Bringing new life to abandoned and lost pictures are what motivated the nostalgic Canadian photographer Kyler Zeleny for his Polaroids project. He began his quest in 2009 when he collected the first pictures of the project in rural areas of Canada.
This is an obsession he has continued to nurture and which has allowed him to recover a colossal number of lost and forgotten shots. The photographs are quite different but all of them share two essential characteristics: the anonymity of the subjects and the unknown photographer who shot them.
Each Polaroid is lacking context, explanations, names, dates, and places. At first, the Zeleny intended to search the stories of each image and then over the course of his project, he realized that the real context of the image was not so important. Thus, he looked at another aspect of the anonymity of the photos: the story that everyone sees through these mysterious snapshots. The Polaroid becomes the momentary mirror of people’s experiences and imagination as it allows them to rewrite the story that inspired each photo.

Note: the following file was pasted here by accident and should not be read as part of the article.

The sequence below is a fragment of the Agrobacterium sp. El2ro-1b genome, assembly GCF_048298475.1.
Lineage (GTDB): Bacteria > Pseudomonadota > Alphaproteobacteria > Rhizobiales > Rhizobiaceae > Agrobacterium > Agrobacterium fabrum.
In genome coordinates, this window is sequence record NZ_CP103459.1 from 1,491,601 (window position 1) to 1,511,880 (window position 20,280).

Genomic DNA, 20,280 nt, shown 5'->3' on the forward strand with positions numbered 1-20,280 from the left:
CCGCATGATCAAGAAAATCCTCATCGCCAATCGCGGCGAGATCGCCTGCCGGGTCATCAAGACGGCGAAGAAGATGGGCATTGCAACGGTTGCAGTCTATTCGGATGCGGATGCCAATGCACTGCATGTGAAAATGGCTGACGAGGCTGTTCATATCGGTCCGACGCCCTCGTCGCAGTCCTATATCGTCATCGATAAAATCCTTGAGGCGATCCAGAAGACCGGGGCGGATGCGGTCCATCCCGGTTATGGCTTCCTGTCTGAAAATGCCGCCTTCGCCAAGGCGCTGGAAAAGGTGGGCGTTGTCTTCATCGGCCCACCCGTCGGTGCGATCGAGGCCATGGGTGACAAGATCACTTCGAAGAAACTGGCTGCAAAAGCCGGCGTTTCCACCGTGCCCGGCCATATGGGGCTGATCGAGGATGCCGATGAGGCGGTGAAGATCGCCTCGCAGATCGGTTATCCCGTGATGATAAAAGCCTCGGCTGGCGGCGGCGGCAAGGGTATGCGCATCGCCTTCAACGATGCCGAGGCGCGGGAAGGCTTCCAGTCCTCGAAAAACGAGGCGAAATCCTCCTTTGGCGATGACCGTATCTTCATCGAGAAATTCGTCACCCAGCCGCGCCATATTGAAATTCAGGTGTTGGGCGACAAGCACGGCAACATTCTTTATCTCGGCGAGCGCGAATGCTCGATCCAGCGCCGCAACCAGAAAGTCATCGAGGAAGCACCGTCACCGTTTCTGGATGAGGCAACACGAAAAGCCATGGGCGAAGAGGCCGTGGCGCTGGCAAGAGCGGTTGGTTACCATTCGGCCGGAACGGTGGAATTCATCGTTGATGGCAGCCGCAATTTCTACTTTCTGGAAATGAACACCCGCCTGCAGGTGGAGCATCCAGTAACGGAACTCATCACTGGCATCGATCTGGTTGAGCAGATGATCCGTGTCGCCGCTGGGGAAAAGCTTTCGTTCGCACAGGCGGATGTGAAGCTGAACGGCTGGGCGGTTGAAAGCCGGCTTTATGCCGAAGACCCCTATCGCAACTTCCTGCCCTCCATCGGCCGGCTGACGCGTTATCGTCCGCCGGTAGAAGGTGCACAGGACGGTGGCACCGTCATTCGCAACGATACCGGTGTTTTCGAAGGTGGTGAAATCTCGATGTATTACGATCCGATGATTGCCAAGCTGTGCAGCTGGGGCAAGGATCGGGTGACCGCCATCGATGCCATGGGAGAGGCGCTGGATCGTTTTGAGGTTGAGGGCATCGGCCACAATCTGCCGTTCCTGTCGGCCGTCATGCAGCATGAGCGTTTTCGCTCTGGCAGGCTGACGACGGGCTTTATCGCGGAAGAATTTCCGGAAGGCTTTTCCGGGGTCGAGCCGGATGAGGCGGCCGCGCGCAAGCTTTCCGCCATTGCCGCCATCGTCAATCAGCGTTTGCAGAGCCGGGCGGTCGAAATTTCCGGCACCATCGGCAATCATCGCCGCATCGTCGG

Zeleny says he’s inspired by Diane Arbus for his Polaroid project dedicated to themes such as memory and oblivion. He says the pictures are proof that something was there and is no longer, like a stain; people can turn their backs on them, but when they come back, the photos are still there watching them.
"She knows what it takes to become her own person. She's been knocked down and she's picked herself back up. She's failed, but ultimately succeeded. Who is she? The American Dream? She's a symbol. Of what?" • excerpt from Brian Petterman's story on Polaroid 109, featured in the new Found Polaroids book http://bit.ly/2wylpti